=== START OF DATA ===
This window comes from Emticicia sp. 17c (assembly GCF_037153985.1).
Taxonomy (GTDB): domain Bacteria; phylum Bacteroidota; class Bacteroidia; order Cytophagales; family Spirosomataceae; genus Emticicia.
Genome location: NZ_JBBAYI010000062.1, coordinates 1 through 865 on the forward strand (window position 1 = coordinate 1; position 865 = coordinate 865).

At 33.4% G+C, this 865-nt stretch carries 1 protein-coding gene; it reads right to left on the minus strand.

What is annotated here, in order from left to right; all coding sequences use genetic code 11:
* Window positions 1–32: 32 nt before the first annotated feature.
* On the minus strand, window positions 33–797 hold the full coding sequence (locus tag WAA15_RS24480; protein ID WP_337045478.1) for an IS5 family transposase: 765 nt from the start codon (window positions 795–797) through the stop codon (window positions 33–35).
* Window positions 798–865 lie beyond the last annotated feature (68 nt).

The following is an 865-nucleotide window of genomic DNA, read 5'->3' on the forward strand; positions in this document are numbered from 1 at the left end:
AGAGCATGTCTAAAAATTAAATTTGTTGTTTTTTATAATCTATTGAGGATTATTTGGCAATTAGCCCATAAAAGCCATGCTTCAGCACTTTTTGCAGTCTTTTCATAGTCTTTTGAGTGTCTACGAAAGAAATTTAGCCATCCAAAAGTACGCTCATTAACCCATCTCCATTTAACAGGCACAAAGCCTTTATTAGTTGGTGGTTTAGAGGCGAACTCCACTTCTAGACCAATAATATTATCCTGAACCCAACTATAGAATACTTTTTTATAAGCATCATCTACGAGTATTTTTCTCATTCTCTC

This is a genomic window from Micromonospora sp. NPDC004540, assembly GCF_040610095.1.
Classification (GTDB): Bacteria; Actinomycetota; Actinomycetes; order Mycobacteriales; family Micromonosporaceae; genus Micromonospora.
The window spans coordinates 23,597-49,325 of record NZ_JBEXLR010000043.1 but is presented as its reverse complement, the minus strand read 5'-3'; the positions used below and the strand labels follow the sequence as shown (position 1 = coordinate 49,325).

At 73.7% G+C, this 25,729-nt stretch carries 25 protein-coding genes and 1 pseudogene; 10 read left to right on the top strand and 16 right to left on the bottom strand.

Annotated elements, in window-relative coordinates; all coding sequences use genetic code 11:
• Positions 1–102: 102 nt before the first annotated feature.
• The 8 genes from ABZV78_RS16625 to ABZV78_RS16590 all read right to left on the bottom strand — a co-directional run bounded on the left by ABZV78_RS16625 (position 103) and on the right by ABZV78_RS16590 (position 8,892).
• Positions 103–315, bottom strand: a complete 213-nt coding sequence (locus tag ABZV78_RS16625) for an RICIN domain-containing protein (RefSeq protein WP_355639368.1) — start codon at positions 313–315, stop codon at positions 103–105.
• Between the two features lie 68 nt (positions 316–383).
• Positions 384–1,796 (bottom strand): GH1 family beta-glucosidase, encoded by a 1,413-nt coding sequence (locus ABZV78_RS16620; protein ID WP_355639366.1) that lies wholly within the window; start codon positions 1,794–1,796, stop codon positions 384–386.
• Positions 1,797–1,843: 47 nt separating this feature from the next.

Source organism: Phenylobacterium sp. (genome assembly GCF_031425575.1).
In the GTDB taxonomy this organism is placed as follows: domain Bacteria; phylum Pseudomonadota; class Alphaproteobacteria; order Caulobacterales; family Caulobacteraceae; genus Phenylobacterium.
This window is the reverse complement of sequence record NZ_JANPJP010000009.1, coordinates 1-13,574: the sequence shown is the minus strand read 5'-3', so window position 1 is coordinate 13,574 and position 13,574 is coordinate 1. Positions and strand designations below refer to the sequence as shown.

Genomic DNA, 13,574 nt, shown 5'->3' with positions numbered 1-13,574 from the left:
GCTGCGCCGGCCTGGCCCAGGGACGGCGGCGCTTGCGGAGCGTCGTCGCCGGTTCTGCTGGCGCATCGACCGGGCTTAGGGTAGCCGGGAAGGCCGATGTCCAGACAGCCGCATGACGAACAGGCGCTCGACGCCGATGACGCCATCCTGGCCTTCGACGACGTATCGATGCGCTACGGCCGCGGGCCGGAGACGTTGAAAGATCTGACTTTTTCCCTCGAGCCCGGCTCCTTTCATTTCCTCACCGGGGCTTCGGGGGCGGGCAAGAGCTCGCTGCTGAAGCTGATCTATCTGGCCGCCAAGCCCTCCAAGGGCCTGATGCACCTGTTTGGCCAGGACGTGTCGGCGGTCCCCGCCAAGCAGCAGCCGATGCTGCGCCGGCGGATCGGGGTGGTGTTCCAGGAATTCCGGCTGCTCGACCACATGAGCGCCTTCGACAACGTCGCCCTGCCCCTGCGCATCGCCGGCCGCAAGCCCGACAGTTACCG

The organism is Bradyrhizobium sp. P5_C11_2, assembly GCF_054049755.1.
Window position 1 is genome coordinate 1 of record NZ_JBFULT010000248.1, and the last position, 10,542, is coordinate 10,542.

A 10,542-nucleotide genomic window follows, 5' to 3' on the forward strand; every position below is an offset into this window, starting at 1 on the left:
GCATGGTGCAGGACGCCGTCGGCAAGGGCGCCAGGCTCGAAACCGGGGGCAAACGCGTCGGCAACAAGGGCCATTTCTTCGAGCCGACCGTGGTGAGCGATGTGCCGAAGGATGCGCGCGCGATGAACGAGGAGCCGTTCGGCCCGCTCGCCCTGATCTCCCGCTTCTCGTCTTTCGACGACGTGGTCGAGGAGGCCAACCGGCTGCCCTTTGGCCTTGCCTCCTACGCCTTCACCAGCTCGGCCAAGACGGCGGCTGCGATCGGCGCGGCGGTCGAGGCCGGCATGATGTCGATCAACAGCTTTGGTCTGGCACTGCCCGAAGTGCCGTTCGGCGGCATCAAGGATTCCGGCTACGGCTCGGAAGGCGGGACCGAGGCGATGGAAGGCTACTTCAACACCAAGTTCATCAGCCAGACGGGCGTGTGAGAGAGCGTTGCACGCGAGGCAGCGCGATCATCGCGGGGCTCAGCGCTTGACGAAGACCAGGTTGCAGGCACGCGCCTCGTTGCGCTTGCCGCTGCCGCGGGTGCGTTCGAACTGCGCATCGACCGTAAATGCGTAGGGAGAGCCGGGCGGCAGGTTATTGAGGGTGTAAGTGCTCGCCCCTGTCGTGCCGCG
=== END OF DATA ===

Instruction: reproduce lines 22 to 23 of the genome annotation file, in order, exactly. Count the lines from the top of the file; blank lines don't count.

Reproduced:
Source organism: Phenylobacterium sp. (genome assembly GCF_031425575.1).
In the GTDB taxonomy this organism is placed as follows: domain Bacteria; phylum Pseudomonadota; class Alphaproteobacteria; order Caulobacterales; family Caulobacteraceae; genus Phenylobacterium.